Lewis Fry Richardson

Lewis Fry Richardson (October 11, 1881 - September 30, 1953) was a mathematician, physicist and psychologist. One of seven children, he was born in Newcastle upon Tyne, England, into a well-off, merchant Quaker family, and was the son of Catherine Fry and David Richardson.


Education and early working life

He entered Bootham School in York in 1894 and fell under the dual influences of pacifist Quaker beliefs and, under master J. Edmund Clark, science, in particular, meteorology. In 1898 he attended Durham College of Science, to study mathematics, physics, chemistry, zoology and botany, before graduating from King's College, Cambridge with a first-class degree in the Natural Science Tripos in 1903.

Richardson's early working life reflected his eclectic interests:


Richardson's Quaker beliefs entailed an ardent pacifism that exempted him from military service during World War I as a conscientious objector though this subsequently disqualified him from holding any academic post. Richardson worked from 1916 to 1919 for the Friends' Ambulance Service attached to the 16th French Infantry Division. After the war, he rejoined the Meteorological Office but was compelled to resign on grounds of conscience when it was amalgamated into the Air Ministry in 1920. He subsequently pursued a career on the fringes of the academic world before retiring in 1940 to research his own ideas.

Weather forecasting

Richardson's interest in meteorology led him to propose a scheme for weather forecasting by solution of differential equations, the method used today, though, when he published Weather Prediction by Numerical Process in 1922, suitable fast computing was unavailable. He, somewhat eccentrically, envisaged bands of messengers on motor-cycles cruising the Royal Albert Hall to communicate arithmetical results between banks of clerks in order to obtain the necessary numerical solutions. He was also interested in atmospheric turbulence and performed many terrestrial experiments. The Richardson number, a dimensionless parameter in the theory of turbulence is named after him. He famously summarised the field in the parody:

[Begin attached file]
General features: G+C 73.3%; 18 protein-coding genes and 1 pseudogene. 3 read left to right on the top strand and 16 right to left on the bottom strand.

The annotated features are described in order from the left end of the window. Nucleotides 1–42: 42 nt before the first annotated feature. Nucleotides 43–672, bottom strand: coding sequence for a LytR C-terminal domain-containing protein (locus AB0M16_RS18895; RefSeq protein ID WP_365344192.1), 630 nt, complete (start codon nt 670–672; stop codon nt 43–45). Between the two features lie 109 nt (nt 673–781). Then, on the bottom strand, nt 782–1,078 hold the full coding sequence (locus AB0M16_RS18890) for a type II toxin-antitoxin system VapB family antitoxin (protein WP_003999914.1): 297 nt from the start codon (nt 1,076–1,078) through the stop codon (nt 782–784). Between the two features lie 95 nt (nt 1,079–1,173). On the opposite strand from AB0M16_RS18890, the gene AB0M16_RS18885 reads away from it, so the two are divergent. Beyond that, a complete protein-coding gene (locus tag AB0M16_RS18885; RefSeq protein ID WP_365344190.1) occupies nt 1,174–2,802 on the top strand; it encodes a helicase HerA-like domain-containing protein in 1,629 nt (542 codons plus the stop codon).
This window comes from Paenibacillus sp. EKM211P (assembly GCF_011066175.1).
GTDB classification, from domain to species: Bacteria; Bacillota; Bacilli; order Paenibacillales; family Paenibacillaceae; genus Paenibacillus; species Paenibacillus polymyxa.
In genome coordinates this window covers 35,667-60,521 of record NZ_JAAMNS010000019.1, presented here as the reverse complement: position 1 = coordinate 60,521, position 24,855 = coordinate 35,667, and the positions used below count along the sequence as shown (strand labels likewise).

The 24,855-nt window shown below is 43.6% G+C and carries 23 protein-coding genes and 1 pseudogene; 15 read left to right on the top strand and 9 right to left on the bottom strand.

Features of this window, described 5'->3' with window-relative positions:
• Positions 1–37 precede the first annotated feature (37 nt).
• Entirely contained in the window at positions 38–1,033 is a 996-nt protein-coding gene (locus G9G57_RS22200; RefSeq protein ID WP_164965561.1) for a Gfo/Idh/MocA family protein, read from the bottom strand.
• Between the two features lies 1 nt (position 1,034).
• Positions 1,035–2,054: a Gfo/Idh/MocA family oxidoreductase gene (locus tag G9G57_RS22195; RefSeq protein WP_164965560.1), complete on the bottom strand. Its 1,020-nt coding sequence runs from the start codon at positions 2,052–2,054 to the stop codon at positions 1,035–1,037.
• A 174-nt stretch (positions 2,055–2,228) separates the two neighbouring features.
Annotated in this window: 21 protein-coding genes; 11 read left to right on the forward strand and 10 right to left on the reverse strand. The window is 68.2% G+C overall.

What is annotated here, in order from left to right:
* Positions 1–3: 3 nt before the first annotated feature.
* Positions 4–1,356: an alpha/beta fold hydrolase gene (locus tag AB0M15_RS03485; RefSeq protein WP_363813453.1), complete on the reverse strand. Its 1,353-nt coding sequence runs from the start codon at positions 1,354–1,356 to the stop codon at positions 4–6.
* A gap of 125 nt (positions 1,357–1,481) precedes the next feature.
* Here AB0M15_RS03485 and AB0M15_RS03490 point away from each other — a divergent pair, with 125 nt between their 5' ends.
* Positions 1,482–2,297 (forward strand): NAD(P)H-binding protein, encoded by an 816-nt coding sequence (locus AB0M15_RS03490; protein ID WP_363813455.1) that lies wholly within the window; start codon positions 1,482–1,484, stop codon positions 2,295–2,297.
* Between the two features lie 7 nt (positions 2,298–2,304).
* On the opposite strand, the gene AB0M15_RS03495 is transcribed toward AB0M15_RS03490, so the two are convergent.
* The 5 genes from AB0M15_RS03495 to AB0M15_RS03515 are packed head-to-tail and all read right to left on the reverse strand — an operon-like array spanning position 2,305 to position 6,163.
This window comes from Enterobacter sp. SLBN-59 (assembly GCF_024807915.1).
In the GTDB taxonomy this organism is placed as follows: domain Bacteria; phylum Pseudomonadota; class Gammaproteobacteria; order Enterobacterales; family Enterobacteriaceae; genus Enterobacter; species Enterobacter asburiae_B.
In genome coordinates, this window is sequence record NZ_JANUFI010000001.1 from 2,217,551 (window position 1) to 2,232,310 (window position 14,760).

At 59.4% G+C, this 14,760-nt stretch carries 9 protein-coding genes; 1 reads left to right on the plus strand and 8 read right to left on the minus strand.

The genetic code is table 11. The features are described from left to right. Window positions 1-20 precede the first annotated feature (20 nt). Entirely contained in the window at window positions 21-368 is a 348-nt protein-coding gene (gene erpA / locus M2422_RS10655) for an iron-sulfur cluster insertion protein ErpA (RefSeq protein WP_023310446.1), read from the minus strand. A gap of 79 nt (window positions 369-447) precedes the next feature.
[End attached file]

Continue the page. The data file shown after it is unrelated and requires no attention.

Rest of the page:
Big whorls have little whorls that feed on their velocity,
and little whorls have smaller whorls and so on to viscosity.

Mathematical analysis of war

Richardson also attempted to apply his mathematical skills in the service of his pacifist principles, in particular in understanding the roots of international conflict. As he had done with weather, he analyzed war using differential equations. Considering the armament of two nations, Richardson posited an idealized system of equations whereby the rate of a nation's armament build-up is directly proportional to the amount of arms its rival has and also to the grievances felt toward the rival, and negatively proportional to the amount of arms it already has itself. Solution of this system of equations allows insightful conclusions to be drawn regarding the nature, and the stability or instability, of various hypothetical conditions which might obtain between nations.